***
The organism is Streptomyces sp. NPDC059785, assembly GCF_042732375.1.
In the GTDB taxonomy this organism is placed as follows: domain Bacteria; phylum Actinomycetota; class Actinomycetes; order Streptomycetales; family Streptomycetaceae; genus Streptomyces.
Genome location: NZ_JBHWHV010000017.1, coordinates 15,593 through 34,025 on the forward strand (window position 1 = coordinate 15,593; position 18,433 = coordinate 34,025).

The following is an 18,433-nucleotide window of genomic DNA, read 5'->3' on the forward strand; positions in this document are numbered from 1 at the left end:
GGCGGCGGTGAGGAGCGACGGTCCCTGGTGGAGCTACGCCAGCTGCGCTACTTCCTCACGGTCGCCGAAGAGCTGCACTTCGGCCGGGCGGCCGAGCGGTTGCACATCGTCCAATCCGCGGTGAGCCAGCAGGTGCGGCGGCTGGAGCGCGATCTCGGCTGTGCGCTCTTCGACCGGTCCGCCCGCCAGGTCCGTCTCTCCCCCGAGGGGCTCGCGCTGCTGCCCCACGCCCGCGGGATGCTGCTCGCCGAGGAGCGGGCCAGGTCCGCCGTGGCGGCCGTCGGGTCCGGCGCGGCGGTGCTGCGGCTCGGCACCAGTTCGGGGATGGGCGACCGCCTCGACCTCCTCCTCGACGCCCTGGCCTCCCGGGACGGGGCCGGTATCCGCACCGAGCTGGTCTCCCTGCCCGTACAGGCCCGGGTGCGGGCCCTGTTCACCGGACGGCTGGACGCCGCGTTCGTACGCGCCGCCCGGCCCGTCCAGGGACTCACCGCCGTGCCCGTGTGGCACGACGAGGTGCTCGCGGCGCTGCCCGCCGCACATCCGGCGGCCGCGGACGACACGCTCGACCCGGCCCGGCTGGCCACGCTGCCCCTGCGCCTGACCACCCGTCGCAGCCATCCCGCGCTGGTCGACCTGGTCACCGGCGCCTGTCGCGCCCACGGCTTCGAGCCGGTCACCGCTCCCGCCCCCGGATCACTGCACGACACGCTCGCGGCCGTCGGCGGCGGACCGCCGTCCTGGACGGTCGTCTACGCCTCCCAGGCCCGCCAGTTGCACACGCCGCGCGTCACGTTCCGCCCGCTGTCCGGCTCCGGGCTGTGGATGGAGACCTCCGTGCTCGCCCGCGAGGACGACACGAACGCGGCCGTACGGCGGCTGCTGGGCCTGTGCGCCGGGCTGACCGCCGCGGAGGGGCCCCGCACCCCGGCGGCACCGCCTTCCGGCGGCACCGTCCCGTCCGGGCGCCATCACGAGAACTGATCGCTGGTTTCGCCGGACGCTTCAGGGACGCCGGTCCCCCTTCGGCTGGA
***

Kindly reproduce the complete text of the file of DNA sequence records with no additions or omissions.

The organism is Streptomyces sp. NPDC059785, assembly GCF_042732375.1.
In the GTDB taxonomy this organism is placed as follows: domain Bacteria; phylum Actinomycetota; class Actinomycetes; order Streptomycetales; family Streptomycetaceae; genus Streptomyces.
Genome location: NZ_JBHWHV010000017.1, coordinates 15,593 through 34,025 on the forward strand (window position 1 = coordinate 15,593; position 18,433 = coordinate 34,025).

The following is an 18,433-nucleotide window of genomic DNA, read 5'->3' on the forward strand; positions in this document are numbered from 1 at the left end:
GGCGGCGGTGAGGAGCGACGGTCCCTGGTGGAGCTACGCCAGCTGCGCTACTTCCTCACGGTCGCCGAAGAGCTGCACTTCGGCCGGGCGGCCGAGCGGTTGCACATCGTCCAATCCGCGGTGAGCCAGCAGGTGCGGCGGCTGGAGCGCGATCTCGGCTGTGCGCTCTTCGACCGGTCCGCCCGCCAGGTCCGTCTCTCCCCCGAGGGGCTCGCGCTGCTGCCCCACGCCCGCGGGATGCTGCTCGCCGAGGAGCGGGCCAGGTCCGCCGTGGCGGCCGTCGGGTCCGGCGCGGCGGTGCTGCGGCTCGGCACCAGTTCGGGGATGGGCGACCGCCTCGACCTCCTCCTCGACGCCCTGGCCTCCCGGGACGGGGCCGGTATCCGCACCGAGCTGGTCTCCCTGCCCGTACAGGCCCGGGTGCGGGCCCTGTTCACCGGACGGCTGGACGCCGCGTTCGTACGCGCCGCCCGGCCCGTCCAGGGACTCACCGCCGTGCCCGTGTGGCACGACGAGGTGCTCGCGGCGCTGCCCGCCGCACATCCGGCGGCCGCGGACGACACGCTCGACCCGGCCCGGCTGGCCACGCTGCCCCTGCGCCTGACCACCCGTCGCAGCCATCCCGCGCTGGTCGACCTGGTCACCGGCGCCTGTCGCGCCCACGGCTTCGAGCCGGTCACCGCTCCCGCCCCCGGATCACTGCACGACACGCTCGCGGCCGTCGGCGGCGGACCGCCGTCCTGGACGGTCGTCTACGCCTCCCAGGCCCGCCAGTTGCACACGCCGCGCGTCACGTTCCGCCCGCTGTCCGGCTCCGGGCTGTGGATGGAGACCTCCGTGCTCGCCCGCGAGGACGACACGAACGCGGCCGTACGGCGGCTGCTGGGCCTGTGCGCCGGGCTGACCGCCGCGGAGGGGCCCCGCACCCCGGCGGCACCGCCTTCCGGCGGCACCGTCCCGTCCGGGCGCCATCACGAGAACTGATCGCTGGTTTCGCCGGACGCTTCAGGGACGCCGGTCCCCCTTCGGCTGGA